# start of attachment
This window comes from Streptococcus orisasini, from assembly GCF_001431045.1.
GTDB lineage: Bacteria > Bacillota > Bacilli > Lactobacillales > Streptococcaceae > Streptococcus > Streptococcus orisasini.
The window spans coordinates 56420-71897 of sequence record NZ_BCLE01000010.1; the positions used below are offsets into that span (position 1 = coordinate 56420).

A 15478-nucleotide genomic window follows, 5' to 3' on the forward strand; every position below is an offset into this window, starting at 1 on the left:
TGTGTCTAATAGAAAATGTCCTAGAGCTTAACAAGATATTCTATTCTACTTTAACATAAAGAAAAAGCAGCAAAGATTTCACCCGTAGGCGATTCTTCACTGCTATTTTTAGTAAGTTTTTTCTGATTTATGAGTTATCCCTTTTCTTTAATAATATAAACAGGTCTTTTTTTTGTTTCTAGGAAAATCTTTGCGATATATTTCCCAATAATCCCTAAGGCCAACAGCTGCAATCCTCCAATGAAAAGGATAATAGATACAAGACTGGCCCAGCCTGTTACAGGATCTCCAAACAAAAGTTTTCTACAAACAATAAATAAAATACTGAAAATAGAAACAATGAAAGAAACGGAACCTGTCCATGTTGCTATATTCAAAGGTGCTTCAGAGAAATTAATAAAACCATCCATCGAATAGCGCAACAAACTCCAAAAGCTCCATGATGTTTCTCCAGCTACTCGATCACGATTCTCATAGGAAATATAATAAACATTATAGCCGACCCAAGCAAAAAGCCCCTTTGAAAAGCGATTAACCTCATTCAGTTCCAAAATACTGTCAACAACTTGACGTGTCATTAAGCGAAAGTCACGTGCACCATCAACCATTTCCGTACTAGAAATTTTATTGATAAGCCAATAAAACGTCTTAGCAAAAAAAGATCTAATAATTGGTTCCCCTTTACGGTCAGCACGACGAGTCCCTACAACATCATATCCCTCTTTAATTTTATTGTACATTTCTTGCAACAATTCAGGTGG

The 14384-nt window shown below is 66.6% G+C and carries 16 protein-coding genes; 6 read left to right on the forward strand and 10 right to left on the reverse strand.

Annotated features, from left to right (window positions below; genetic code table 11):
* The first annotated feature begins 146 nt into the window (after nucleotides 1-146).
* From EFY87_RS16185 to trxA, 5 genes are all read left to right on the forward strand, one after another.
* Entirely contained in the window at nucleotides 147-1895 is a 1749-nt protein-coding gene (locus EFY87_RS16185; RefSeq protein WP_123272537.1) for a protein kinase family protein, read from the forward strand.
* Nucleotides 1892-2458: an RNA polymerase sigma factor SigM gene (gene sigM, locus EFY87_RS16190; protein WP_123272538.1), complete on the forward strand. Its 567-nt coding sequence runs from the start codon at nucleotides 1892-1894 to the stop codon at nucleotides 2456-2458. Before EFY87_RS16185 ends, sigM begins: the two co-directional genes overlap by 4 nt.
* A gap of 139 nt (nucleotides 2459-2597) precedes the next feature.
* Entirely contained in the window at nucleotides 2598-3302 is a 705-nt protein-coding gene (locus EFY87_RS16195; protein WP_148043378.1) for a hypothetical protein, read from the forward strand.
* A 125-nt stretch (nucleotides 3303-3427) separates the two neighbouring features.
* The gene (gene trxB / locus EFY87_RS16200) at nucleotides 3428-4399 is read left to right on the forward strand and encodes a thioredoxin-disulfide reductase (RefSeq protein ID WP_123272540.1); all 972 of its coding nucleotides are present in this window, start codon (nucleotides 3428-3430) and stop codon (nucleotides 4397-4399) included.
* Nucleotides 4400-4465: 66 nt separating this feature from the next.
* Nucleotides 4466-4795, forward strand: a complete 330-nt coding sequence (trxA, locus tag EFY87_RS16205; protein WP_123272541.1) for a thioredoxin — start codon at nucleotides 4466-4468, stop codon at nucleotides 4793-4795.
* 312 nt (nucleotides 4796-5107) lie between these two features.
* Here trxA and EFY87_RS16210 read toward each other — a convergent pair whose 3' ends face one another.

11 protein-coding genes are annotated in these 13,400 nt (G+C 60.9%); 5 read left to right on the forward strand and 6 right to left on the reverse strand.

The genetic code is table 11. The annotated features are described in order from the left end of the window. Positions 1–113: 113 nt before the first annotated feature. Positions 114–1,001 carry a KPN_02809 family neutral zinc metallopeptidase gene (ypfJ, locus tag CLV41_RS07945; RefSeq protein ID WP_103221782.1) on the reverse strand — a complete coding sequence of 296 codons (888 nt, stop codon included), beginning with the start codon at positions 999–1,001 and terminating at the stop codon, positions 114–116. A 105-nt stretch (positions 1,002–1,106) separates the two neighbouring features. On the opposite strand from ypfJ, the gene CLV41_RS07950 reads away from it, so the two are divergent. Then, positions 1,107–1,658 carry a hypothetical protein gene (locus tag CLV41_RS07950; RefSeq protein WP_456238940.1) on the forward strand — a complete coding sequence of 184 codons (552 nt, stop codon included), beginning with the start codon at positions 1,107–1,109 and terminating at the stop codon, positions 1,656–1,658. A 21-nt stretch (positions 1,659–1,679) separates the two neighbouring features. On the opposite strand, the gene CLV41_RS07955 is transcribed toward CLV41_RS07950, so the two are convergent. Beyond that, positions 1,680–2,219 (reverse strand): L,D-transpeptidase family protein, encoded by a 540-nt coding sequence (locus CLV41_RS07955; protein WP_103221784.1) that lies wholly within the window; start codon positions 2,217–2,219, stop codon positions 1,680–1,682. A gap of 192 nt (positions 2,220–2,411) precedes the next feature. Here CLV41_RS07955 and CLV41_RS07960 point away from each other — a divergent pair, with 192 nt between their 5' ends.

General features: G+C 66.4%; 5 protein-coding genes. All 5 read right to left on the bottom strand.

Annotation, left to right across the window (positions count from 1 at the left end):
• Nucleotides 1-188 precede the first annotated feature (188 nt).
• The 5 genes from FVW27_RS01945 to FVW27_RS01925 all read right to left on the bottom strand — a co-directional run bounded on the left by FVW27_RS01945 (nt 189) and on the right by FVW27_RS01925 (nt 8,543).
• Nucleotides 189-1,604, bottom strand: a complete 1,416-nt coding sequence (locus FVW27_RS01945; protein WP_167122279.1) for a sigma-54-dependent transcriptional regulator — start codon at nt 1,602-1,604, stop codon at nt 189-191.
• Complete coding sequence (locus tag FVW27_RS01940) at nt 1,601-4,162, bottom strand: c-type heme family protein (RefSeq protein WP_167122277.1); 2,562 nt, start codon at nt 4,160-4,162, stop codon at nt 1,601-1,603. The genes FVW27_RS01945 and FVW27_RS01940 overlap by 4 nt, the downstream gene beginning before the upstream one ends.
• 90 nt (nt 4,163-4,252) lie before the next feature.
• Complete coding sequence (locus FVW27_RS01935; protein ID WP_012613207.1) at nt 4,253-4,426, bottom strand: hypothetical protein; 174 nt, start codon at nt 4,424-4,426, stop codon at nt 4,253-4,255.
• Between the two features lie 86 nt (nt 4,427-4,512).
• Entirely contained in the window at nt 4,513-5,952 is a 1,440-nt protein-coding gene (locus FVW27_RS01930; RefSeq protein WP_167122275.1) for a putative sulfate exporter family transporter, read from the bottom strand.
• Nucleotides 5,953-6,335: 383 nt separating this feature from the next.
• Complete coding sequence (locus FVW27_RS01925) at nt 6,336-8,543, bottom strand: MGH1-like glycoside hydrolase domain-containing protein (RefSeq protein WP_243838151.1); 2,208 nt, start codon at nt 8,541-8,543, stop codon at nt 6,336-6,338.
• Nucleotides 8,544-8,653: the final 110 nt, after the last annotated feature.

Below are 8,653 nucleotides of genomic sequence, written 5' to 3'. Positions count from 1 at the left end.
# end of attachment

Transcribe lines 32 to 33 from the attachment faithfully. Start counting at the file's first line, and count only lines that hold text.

• Nucleotides 5,953-6,335: 383 nt separating this feature from the next.
• Complete coding sequence (locus FVW27_RS01925) at nt 6,336-8,543, bottom strand: MGH1-like glycoside hydrolase domain-containing protein (RefSeq protein WP_243838151.1); 2,208 nt, start codon at nt 8,541-8,543, stop codon at nt 6,336-6,338.